Fracking Raises Cost/Benefit Questions

A fracking site in Colorado

There is wide agreement that the United States needs more options for acquiring new energy sources. There is wide disagreement, however, on what we should be willing to risk in the process. A newly popular process to extract oil and gas highlights this issue.

Fracking is more accurately called hydraulic fracturing. It involves injecting pressurized fluid into below-ground rock formations to increase the flow of oil, natural gas, or other fossil fuel substances into wells for extraction. Fracking could produce billions of barrels of oil in the United States alone. Increasing domestic exploration is widely accepted as a good idea, since importing oil can be expensive, especially when the supply is at risk from high prices imposed by OPEC, embargoes, and even terrorist threats. In addition, fracking also promises to create thousands of new jobs. The sale of leases for fracking sites could raise money to fund roads and schools. Fracking may even lead to development of clean, renewable geothermal energy. So on one side of the equation, fracking makes good economic sense.

Other factors must be considered, however. The environmental costs could be staggering. Of major concern is the mounting evidence that links fracking with earthquakes. The problems develop less from the fracking process itself than from the need to dispose of millions of gallons of contaminated wastewater. One option is to push the water deep underground. There, according to a geologist who specializes in seismic research, the fluid can lubricate fault lines—basically greasing the wheels of the earthquake process—and destabilize the rock. If the water isn’t pumped underground, it has to be decontaminated and recycled, which is an expensive proposition. There are also reports of severe groundwater contamination near fracking sites. In one town, residents’ tap water was so polluted it could be set on fire. Whether the benefits of fracking will outweigh the costs remains to be seen.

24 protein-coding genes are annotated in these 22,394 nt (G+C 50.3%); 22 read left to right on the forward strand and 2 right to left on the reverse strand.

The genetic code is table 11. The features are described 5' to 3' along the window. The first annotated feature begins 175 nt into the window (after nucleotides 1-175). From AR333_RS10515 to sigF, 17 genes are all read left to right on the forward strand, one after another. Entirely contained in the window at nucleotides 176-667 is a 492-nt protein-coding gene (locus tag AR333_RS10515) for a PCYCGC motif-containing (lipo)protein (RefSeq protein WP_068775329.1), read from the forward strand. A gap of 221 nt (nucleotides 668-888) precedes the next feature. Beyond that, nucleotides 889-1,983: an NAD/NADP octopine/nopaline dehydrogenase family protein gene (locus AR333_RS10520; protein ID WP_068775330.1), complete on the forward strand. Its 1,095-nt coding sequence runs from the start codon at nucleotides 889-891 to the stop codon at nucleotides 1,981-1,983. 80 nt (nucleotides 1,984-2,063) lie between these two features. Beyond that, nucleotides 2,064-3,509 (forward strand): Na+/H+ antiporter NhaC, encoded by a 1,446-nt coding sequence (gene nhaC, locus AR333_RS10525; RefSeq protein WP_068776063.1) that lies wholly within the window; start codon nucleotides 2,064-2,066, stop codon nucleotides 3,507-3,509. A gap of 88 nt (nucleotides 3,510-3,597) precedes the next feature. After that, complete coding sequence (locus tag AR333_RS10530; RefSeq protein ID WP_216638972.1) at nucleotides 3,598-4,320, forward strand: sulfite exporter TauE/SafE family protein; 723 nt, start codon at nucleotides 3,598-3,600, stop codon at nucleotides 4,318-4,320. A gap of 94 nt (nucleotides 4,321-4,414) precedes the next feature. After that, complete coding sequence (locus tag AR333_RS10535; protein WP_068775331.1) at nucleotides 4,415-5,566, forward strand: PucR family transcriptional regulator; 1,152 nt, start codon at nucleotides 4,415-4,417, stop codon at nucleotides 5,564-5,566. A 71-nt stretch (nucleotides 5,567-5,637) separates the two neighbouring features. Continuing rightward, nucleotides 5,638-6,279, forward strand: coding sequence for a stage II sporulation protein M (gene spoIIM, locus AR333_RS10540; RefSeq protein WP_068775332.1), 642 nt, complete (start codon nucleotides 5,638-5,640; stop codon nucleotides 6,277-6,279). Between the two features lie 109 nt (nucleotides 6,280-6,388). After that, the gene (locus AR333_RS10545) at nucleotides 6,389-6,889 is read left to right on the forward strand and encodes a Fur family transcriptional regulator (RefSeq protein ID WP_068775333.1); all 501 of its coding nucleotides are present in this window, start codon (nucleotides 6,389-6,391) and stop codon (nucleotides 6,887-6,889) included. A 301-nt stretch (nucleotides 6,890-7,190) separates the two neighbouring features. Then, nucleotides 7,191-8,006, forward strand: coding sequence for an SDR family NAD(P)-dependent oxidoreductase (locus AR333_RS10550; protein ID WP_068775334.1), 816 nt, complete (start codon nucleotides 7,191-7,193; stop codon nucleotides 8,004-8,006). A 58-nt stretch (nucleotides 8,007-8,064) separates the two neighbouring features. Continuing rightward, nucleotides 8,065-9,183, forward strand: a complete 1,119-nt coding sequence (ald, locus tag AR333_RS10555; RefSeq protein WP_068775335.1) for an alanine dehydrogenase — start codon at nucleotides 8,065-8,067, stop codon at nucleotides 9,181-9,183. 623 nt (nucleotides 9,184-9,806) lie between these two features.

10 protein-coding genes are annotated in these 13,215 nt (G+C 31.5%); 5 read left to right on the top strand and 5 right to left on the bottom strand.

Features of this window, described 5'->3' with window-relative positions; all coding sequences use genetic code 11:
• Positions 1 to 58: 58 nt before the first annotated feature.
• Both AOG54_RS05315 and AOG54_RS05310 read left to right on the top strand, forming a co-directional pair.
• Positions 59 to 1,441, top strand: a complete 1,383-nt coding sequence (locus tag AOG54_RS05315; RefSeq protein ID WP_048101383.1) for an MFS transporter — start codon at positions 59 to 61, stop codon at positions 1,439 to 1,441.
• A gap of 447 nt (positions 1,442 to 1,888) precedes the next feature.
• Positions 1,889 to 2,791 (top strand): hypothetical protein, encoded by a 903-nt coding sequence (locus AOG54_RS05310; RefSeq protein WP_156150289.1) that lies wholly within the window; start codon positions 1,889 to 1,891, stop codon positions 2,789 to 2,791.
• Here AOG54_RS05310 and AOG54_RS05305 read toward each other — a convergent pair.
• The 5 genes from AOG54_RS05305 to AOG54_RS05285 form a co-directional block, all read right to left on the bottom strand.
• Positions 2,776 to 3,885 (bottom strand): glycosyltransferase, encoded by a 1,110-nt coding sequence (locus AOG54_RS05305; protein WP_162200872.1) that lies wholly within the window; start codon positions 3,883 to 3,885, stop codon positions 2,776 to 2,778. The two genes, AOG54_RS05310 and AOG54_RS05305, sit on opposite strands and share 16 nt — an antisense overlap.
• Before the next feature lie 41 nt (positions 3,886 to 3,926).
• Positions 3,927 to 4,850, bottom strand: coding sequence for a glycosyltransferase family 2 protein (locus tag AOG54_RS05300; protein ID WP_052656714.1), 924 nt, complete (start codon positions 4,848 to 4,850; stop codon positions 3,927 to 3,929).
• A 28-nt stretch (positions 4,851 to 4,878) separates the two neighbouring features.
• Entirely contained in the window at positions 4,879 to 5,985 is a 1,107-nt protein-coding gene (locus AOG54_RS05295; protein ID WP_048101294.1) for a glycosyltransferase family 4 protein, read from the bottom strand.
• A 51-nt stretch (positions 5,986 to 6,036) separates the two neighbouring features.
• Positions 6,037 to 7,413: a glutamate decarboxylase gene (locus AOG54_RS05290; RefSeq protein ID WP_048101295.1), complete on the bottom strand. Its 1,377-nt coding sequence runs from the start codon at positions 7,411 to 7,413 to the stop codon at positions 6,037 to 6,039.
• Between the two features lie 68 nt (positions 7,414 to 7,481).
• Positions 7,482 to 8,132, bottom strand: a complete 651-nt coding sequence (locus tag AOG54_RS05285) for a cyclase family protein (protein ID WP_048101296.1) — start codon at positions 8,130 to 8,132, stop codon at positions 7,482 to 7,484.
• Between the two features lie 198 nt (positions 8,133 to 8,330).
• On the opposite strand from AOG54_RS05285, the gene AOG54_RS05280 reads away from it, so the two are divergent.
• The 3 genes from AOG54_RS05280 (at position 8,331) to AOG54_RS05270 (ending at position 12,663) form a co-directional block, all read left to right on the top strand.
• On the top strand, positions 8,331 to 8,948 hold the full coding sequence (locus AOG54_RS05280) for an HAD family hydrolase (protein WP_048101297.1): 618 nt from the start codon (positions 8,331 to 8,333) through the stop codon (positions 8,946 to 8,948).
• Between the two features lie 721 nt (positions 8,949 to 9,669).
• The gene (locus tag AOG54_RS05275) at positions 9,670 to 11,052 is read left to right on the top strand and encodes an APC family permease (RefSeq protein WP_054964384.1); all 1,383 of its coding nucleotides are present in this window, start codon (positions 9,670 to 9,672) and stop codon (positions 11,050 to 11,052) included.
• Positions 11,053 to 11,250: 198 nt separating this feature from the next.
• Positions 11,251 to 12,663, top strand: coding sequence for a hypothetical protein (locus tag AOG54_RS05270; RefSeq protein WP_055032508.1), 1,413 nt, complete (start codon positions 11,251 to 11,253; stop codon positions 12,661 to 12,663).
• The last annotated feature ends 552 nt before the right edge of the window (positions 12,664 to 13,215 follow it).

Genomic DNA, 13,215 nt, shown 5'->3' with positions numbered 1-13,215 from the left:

Image credit: AP Photo/David Zalubowski

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  1. Quincy says:

    If this is going to effect our ground water it’s not worth it! Getting more oil is not a solution! We need and CAN find clean, cheap, renewable fuel! If we pull together we can do this!

    • Carlos says:

      Our guv isn’t going to like that one bit. Let me guess, he’ll join a multi-GOP led-state lawsuit cagnhirg the federal gov’t doesn’t have any constitutional right to tell the states what they can or can’t do with their own natural resources.

  2. Maitri says:

    Pennsylvania is fracking coturny! Well, we pale in comparison to Texas volume-wise, but PA is the fastest growing fracking operation in the coturny I think. There are a lot of fracking talks at CMU. I should watch that movie. The impression I have of shale gas is that developers are moving too quickly for government to regulate safety and environmental issues, but state government in PA is getting such a boost in commerce that its sort of in their interest to encourage the fast growth. I saw a talk from Tom Ridge in the fall just on shale gas and he is all for it but there were lots of people with different (and vocal) opinions in the room.

  3. Willian says:

    I got the article in today’s Mother Earth e-mail and rezegnicod your name in the byline — congrats. What fantastic timing, too, since we had a total grid outage for a couple of hours last night (about half the county!). We have a couple of oil lamps, but I’d been thinking about non-petroleum alternatives. You can bet I’m trying these out before the next blackout. Thanks

  4. cooper says:

    If fracking is taken to a clean renewable energy then how will that happen?

  5. Anonymous says: